Service providers need more from their fiber networks, including simplifying deployments, minimizing floor space and realizing savings. Telect must rise to the challenge and create customized simple Layer 1 solutions that move their clients toward 5G deployment and improve use of equipment in the data center.
Fiber networks are changing and growing. End users—your wireless customers—demand faster speeds, bigger downloads, more reliable streaming.
Do you ever wonder the potential that lies within giving them that bandwidth?
Motherboard, a division of Vice.com, talked to one user who's part of the 10-gigabit-per-second residential internet rollout.
James Busch is a radiologist in Tennessee. While he tells Vice his mega-fast internet has made him a better gamer, he reveals the fastest home internet in the United States makes him more productive.
He downloads X-rays, PET scans and mammograms that range from 200 megabytes to 10 gigs.
"We go through terabytes a year in storage," Busch tells Vice. "We've calculated out that we save about seven seconds an exam, which might seem like, 'Who cares,' but when you read 20,000 or 30,000 exams every year, it turns out to be something like 10 days of productivity you're saving just from a bandwidth upgrade."
Ten days of productivity is nothing to sniff our noses at, is it?
All that means the demand for bandwidth will continue to grow. Telect wants to play a part by simplifying networks with full end-to-end Layer 1 solutions that cut operating expenses and improve use of equipment in the data center.
Communications service providers and content delivery networks are under severe margin pressures and service pressures, says Spencer Williams, Telect Vice President of Sales, Marketing and Product Strategy.
Simplifying networks is critical, especially for the engineers and network architects who carry a lot of weight on their shoulders, he says.
"They have very detailed roles to play," Williams explains. "Designing and sourcing the passive Layer 1 architecture—the racks, power, cabling and cable management—are among the last decisions they're making. Our approach is to offer a full suite of products designed to address those needs."
Key to that suite of products are the superHD optical distribution frame and the SL-1000 cloud-RAN solution.
Each solution is designed to allow engineers to densify their networks, retrofitting their legacy architecture and preparing for future expansion. Telect takes into account ease of installation, floor space limitations and the potential for operating and capital expenditure savings.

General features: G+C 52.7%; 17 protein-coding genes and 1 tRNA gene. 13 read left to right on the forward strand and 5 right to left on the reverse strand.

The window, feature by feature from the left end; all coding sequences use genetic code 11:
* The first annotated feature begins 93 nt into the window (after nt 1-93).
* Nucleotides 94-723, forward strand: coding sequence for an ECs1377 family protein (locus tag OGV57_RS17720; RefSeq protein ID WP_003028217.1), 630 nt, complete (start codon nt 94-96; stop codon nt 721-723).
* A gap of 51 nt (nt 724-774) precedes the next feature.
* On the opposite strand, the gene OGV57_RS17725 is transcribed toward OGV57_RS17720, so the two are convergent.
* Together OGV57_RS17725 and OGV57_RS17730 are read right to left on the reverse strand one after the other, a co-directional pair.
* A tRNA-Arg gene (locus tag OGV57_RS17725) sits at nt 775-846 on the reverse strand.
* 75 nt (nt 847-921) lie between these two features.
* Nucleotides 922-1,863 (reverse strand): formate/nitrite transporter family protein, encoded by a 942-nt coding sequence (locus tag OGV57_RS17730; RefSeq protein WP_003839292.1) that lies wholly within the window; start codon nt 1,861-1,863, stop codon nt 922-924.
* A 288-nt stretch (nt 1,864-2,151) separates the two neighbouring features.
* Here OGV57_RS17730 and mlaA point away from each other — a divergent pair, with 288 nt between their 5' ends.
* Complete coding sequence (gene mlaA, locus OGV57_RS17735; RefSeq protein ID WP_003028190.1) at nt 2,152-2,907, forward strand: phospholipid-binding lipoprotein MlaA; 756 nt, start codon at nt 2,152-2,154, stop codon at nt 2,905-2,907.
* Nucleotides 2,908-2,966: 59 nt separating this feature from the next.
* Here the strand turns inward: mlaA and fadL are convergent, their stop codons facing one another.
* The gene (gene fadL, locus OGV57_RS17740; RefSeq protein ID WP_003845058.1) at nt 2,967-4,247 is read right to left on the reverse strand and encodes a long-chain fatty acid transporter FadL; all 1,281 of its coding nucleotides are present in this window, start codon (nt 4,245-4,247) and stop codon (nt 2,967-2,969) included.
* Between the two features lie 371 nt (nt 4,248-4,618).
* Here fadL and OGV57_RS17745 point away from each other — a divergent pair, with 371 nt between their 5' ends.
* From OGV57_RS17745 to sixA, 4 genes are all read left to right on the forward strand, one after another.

"We see a lot of fiber cable raceway overfill and, when you try to put 10 pounds of flour into a five-pound bag, you tend to have some issues," Williams says. "We try to mitigate these problems in our design."
Telect solutions address:
And no out-of-the box kit is going to be the right choice for everyone.
One frame cannot rule them all.
(Yes, Williams is a Lord of the Rings fan and isn't afraid to show it.)
Telect is entering 2017 with a fiber strategy focusing on high-density solutions, a strategy that distinguishes between the need for a core ODF like superHD and a rack-mount panel.
The strategy also addresses the need for monitoring interference, PIM testing, VAMs in the access network and lower port counts.
And key to that strategy is listening to and responding to each customer's unique needs and fiber cable layouts.
"Our customers need to plan for change," he says. "They will need to be open to new approaches to densify their needs and address their customers' demand for higher speeds."
The superHD, for example, can drive up to 60 percent in space savings and cuts back on OPEX when it comes to fusion splicing on similar products in the market.
"We've come a long way since my family founded a copper cabling company in 1982," Williams says. "We've evolved with technology to offer fiber optic solutions that help telecommunications and cable companies densify and scale their networks."
As Telect approaches its 35th anniversary in September 2017, Williams recognizes the company's need to adjust with their customers and help them toward the gigabit internet.
"We're grateful for the customers who have joined us on this evolution through our first 35 years and we're excited to see where we all go in the next 35."